In FIG. 2, 11 a is the above integrator, 11 b is a plane mirror, 11 c is a rotational paraboloid mirror, and 12 is an arc stop having an arc opening. The rotational paraboloid mirror 11 c is a mirror that is centrically symmetrical around a shaft 201AX, and has a reflective surface that is part of a surface formed by rotating a paraboloid having a focal point 202 around an axis 201AX. A distance between the focal point 202 and the mirror effective part's center point 204 is the focal distance f. A distance between the point 204 and the arc stop 12 is set to be approximately equal to the focal distance f.

The rotational paraboloid mirror 11 c is arranged so that its rotational axis 201AX is arranged parallel to the reflective surface near the reflective surface of the integrator 11 a, and aligned with the cylindrical surfaces. As illustrated, the plane mirror 11 b is located between the effective part's center point 204 and the focal point 202 on the rotational paraboloid mirror 11 c, the point 202′ that is symmetrical to the focal point 202 with respect to the reflective surface of the mirror 11 b can be located approximately at a center position of the reflective surface's effective part on the integrator 11 a. In other words, an optical path length from the position 204 to the position 202′ is equal to the focal distance f.

This arrangement provides the position 202′ and the arc stop 12 with a separation by the focal distance f from the rotational paraboloid mirror 11 b or a relationship of the Fourier conversion surface. Therefore, the approximately parallel EUV light 10′ incident upon the integrator 11 a as illustrated is condensed near the opening of the arc stop 12.

The EUV light to the rotational paraboloid mirror 11 c has a low incident angle ξ of the primary ray between 0° and 45°, more specifically, 20°. Thereby, the defocus amount reduces when light is condensed in the arc slit 12 and condensing efficiency improves near the arc opening rather than the high incident angle. Thereby, the optical loss due to shielding reduces, and the illumination system's efficiency improves.

Since the light reflected on the mirror that arranges plural cylindrical surfaces in parallel has the same angular distribution as the above, the arc area is illuminated with a radius f×cos ε near the arc stop 12, where ε is a light incident angle to the integrator 11 a. Since the light incident upon one point near the arc stop 12 results from the entire illuminated area that arranges plural cylindrical surfaces in parallel, the angular range Υ, i.e., condensing NA, becomes Υ=D/f, where D is a beam diameter of the approximately parallel EUV light 10′.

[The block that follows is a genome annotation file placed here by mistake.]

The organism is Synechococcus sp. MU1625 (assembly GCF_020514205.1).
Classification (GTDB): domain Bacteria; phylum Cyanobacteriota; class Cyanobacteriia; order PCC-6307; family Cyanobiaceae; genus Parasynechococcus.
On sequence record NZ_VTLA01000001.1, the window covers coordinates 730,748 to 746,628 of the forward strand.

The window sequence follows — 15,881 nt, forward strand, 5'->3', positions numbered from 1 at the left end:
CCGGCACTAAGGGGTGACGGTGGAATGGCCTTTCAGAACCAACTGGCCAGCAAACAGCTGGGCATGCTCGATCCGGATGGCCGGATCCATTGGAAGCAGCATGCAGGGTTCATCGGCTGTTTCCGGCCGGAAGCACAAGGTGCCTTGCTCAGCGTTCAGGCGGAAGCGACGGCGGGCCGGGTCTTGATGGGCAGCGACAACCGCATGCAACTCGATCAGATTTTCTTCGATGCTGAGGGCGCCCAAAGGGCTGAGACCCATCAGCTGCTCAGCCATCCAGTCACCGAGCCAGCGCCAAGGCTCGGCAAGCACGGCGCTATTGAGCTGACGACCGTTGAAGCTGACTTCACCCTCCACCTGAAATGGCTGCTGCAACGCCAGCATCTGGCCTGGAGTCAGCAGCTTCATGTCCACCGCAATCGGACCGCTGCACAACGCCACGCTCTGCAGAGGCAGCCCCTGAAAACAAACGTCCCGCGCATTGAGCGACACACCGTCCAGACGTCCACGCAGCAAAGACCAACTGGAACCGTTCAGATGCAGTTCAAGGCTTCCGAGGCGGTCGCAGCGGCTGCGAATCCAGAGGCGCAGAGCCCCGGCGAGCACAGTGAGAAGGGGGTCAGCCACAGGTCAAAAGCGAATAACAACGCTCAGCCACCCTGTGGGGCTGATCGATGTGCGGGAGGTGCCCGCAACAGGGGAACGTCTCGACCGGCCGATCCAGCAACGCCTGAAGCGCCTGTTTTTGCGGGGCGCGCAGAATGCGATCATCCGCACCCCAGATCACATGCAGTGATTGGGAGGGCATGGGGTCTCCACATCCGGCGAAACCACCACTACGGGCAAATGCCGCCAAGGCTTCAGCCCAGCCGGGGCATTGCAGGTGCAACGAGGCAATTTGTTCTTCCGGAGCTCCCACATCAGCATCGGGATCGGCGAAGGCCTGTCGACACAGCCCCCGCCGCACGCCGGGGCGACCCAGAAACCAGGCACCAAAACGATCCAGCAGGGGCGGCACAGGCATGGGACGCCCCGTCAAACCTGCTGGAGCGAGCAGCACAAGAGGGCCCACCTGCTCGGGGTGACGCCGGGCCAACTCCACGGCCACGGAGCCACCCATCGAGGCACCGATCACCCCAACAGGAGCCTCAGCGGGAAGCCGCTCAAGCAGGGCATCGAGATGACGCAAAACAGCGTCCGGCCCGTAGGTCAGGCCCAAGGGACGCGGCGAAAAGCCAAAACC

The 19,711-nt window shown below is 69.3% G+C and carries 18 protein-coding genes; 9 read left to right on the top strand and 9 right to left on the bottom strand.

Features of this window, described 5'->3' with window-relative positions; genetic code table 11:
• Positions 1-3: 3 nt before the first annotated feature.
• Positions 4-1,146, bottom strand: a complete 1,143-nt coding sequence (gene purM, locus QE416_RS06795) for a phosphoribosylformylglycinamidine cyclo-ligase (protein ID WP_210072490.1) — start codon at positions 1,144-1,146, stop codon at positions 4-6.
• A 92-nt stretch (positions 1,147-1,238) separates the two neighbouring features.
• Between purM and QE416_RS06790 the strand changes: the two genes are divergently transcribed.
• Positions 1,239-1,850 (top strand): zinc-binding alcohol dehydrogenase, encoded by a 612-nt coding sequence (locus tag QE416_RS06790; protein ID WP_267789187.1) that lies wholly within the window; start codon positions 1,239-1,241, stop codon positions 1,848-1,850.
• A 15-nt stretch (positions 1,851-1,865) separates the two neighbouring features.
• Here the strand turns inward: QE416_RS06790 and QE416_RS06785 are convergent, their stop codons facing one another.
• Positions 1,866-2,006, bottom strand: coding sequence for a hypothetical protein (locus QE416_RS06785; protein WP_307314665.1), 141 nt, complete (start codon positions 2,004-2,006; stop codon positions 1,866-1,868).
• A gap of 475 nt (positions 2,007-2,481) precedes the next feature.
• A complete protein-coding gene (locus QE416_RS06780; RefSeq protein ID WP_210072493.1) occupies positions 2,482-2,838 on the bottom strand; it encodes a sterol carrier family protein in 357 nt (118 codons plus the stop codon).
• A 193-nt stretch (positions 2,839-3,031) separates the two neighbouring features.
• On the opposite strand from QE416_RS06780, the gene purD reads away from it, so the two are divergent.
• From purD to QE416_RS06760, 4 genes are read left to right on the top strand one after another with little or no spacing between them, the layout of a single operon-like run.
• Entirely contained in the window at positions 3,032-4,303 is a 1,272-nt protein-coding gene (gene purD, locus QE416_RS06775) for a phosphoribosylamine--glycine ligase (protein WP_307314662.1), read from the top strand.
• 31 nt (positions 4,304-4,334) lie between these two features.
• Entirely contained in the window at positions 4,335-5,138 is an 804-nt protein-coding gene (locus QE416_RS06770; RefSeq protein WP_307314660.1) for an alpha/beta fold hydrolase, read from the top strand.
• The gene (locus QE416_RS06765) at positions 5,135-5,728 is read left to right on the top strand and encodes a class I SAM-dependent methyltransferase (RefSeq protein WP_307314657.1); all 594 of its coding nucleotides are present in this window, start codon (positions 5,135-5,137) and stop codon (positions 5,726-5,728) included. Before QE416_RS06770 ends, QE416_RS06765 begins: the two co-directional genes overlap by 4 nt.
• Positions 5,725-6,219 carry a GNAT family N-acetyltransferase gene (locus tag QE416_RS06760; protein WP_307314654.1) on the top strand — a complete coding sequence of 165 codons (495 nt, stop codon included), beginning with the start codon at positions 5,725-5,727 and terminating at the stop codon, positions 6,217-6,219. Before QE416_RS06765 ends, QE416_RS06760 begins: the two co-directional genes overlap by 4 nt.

In this case, the arc illuminated area maintains uniform light intensity since the multiple cylindrical surfaces on the integrator 11 a superimpose the light. In other words, this can achieve effective and uniform arc illumination.

Turning back to FIG. 1, a description will be given of the exposure apparatus of the instant embodiment. As illustrated, the masking blade 13 partially restricts the arc illuminated area formed near the opening in the arc stop 12, and the masking imaging system 14 enlarges or reduces the arc illuminated area at a desired magnification. As a consequence, the reflection mask 16 is illuminated with an arc shape by introducing the arc illuminated area at a desired incident angle into the reflection mask 16 held by the mask stage 17. The center of curvature of the arc illuminated area accords with the optical axis 18AX of the projection optical system 18.

The circuit pattern is exposed when the projection optical system 18 projects, onto the wafer 19 that applies a photosensitive material, at a magnification suitable for exposure, the reflected EUV light having circuit pattern information from the reflection mask 16 that has been illuminated in an arc shape.

The above wafer is fixed on the wafer stage 20, which serves to provide back and forth and up and down parallel movements on the paper surface-under control of distance measuring equipment, such as a laser interferometer (not shown). The scan exposure over the entire surface requires, for example, the reflection mask 16 to be scanned at a speed v in a direction parallel to the paper surface and the wafer 19 to be simultaneously synchronously scanned at a speed v/M in the direction parallel to the paper, where M is a magnification of the projection optical system 18.